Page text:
A few myths are dispelled. Cricketers who insist that the white ball is harder than the red are wrong - they are exactly the same hardness, but the white ball will be used for 1999 World Cup because it can be picked up more easily by TV cameras. Sport is big business, as this exhibition reminds us. Whether you play lacrosse, croquet, baseball, shinty (Scots hockey), or snowboard, or take the Cresta run on the equivalent of a carbon- fibre tea-tray, you will find something interesting to discover.

Even couch potatoes will be entertained by sporting ads beamed up in the darkened rooms. Ron Arad put black bin-liners over the gallery skylights to keep the place mysteriously dimmed, with just a spotlight on each of the 18 spheres to illuminate their contents.

Winning: the design of sports is a great title to kick off the year-long celebrations. "Winning" reminds us that Glasgow beat the short-listed favourites, Liverpool and Edinburgh, in a gladiatorial contest three years ago when things looked a lot more optimistic for architecture, with the Arts Council funding art and architecture programmes.

But now they have lost the architecture brief to the Department of Culture, Media and Sport, whose minister, Chris Smith, should head for Glasgow. There are lessons to be learnt from the city's single-minded pursuit of world status as city of architecture and design.

The director of Glasgow 1999, Dejan Sudjic, has attracted an international team of stars to perform over the coming year, but already people are asking, "what's its legacy?" Sudjic points to the restoration of the old Glasgow Herald building by Charles Rennie Mackintosh, called the Lighthouse, which opens in June with an exhibition on Glasgow's finest architect, Alexander Thomson. This centre is precisely what the Department of Culture, Media and Sport keeps talking about setting up in the regions, so far with spectacular lack of initiative. And 100 houses designed by architects and built by property developers will open on site this summer, as part of a brown-field housing programme for 250 homes in the inner city. Sudjic points out that this beats hollow the Millennium Village outside the Dome at Greenwich peninsula, which disappointingly offers only 80 homes due to open by 2000.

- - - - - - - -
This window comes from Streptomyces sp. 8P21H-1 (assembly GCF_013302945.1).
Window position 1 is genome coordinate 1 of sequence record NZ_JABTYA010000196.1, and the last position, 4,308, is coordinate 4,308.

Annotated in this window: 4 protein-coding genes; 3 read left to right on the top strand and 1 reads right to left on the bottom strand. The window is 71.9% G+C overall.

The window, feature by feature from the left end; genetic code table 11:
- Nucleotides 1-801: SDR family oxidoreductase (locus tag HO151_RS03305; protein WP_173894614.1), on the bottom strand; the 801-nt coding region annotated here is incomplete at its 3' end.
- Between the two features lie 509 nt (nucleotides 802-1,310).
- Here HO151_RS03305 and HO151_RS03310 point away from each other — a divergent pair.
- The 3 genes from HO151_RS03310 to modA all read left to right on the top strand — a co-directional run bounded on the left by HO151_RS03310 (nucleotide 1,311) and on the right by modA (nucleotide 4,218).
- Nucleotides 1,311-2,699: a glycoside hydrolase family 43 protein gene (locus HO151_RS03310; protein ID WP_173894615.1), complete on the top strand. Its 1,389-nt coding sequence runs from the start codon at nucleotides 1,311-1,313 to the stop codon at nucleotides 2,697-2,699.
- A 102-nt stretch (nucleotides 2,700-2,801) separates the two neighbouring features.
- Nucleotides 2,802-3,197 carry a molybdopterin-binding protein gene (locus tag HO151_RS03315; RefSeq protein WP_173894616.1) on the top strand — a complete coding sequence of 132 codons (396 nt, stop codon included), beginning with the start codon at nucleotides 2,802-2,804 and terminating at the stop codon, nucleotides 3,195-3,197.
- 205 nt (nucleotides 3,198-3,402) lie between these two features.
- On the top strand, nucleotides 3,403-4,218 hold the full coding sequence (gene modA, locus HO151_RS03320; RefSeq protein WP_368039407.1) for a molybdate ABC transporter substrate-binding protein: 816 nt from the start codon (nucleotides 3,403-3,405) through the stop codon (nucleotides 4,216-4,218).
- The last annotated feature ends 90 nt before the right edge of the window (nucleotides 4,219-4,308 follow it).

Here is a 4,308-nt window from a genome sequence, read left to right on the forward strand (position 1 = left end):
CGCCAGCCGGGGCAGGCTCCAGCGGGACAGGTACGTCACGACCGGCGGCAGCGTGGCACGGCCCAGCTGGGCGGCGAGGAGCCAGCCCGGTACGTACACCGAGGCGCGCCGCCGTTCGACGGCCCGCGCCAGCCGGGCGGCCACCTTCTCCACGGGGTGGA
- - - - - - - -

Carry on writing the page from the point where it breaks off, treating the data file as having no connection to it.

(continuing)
Glasgow was given pounds 45m for this year-long event to make the public more aware of the design of buildings and products. Dejan Sudjic hopes 600,000 visitors will go through the doors of Glasgow 1999, which detractors say is too optimistic, given that the Design Museum in London struggles to get 150,000 annually. However, the Greater Glasgow and Clyde Valley Tourist Boards, which are used to the realities of visitor attendance (about 2 million visitors a year, 1.7 million from the UK) think it is realistic. They are banking on annual tourist spending of pounds 650m in the city, increasing by pounds 30m a year.

"Glasgow 1999 widens the international appeal" says Nancy McLardie, head of PR for the Greater Glasgow tourist board, which has spent the past two years pitching for business in the US, Scandinavia and continental Europe and has been rewarded by 20 architectural and design conventions booking space in Glasgow; more are expected once the Lighthouse design centre opens in June. Convention bookings earned Glasgow about pounds 89m last year.

After the gales, it looks as though Glasgow's winds of fortune are set to change, with the most imaginative programme ever planned around architecture and design.

For Tourist Board Information call the Glasgow Information Centre on 0141-204 4400, or e-mail tourism glasgow@ggcvtb.org.uk